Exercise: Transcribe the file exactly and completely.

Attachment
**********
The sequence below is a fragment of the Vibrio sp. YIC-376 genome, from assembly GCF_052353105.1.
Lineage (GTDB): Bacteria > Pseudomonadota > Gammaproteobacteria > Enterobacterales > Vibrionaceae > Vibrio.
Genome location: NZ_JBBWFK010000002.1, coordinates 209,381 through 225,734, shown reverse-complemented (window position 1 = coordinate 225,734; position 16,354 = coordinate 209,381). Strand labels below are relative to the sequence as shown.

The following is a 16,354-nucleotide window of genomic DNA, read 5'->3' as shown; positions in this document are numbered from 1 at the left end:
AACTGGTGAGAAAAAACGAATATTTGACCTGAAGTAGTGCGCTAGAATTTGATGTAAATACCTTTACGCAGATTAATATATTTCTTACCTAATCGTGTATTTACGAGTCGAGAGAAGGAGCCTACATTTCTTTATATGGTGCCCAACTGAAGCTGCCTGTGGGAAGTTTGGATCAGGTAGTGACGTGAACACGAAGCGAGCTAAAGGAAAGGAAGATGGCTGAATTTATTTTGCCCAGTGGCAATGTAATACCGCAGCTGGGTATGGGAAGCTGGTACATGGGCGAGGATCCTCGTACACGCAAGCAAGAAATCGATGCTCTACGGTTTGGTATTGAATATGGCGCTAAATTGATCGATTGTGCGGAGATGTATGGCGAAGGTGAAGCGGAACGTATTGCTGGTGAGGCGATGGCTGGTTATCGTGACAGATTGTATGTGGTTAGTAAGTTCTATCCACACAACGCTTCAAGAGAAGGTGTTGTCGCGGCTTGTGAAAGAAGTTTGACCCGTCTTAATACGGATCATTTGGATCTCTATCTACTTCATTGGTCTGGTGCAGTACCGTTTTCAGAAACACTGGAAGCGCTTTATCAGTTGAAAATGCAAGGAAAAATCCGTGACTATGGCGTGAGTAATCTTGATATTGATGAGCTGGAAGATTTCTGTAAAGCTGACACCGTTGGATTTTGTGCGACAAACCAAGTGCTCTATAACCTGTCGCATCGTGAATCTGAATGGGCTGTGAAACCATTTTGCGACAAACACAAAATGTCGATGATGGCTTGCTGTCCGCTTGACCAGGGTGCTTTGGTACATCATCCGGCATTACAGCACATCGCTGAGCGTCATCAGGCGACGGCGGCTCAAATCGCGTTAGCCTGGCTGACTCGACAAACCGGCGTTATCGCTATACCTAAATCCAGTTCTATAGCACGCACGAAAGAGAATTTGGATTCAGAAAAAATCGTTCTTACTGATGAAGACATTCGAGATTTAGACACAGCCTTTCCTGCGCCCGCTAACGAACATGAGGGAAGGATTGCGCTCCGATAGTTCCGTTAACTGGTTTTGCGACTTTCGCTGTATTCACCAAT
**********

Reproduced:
The sequence below is a fragment of the Vibrio sp. YIC-376 genome, from assembly GCF_052353105.1.
Lineage (GTDB): Bacteria > Pseudomonadota > Gammaproteobacteria > Enterobacterales > Vibrionaceae > Vibrio.
Genome location: NZ_JBBWFK010000002.1, coordinates 209,381 through 225,734, shown reverse-complemented (window position 1 = coordinate 225,734; position 16,354 = coordinate 209,381). Strand labels below are relative to the sequence as shown.

The following is a 16,354-nucleotide window of genomic DNA, read 5'->3' as shown; positions in this document are numbered from 1 at the left end:
AACTGGTGAGAAAAAACGAATATTTGACCTGAAGTAGTGCGCTAGAATTTGATGTAAATACCTTTACGCAGATTAATATATTTCTTACCTAATCGTGTATTTACGAGTCGAGAGAAGGAGCCTACATTTCTTTATATGGTGCCCAACTGAAGCTGCCTGTGGGAAGTTTGGATCAGGTAGTGACGTGAACACGAAGCGAGCTAAAGGAAAGGAAGATGGCTGAATTTATTTTGCCCAGTGGCAATGTAATACCGCAGCTGGGTATGGGAAGCTGGTACATGGGCGAGGATCCTCGTACACGCAAGCAAGAAATCGATGCTCTACGGTTTGGTATTGAATATGGCGCTAAATTGATCGATTGTGCGGAGATGTATGGCGAAGGTGAAGCGGAACGTATTGCTGGTGAGGCGATGGCTGGTTATCGTGACAGATTGTATGTGGTTAGTAAGTTCTATCCACACAACGCTTCAAGAGAAGGTGTTGTCGCGGCTTGTGAAAGAAGTTTGACCCGTCTTAATACGGATCATTTGGATCTCTATCTACTTCATTGGTCTGGTGCAGTACCGTTTTCAGAAACACTGGAAGCGCTTTATCAGTTGAAAATGCAAGGAAAAATCCGTGACTATGGCGTGAGTAATCTTGATATTGATGAGCTGGAAGATTTCTGTAAAGCTGACACCGTTGGATTTTGTGCGACAAACCAAGTGCTCTATAACCTGTCGCATCGTGAATCTGAATGGGCTGTGAAACCATTTTGCGACAAACACAAAATGTCGATGATGGCTTGCTGTCCGCTTGACCAGGGTGCTTTGGTACATCATCCGGCATTACAGCACATCGCTGAGCGTCATCAGGCGACGGCGGCTCAAATCGCGTTAGCCTGGCTGACTCGACAAACCGGCGTTATCGCTATACCTAAATCCAGTTCTATAGCACGCACGAAAGAGAATTTGGATTCAGAAAAAATCGTTCTTACTGATGAAGACATTCGAGATTTAGACACAGCCTTTCCTGCGCCCGCTAACGAACATGAGGGAAGGATTGCGCTCCGATAGTTCCGTTAACTGGTTTTGCGACTTTCGCTGTATTCACCAAT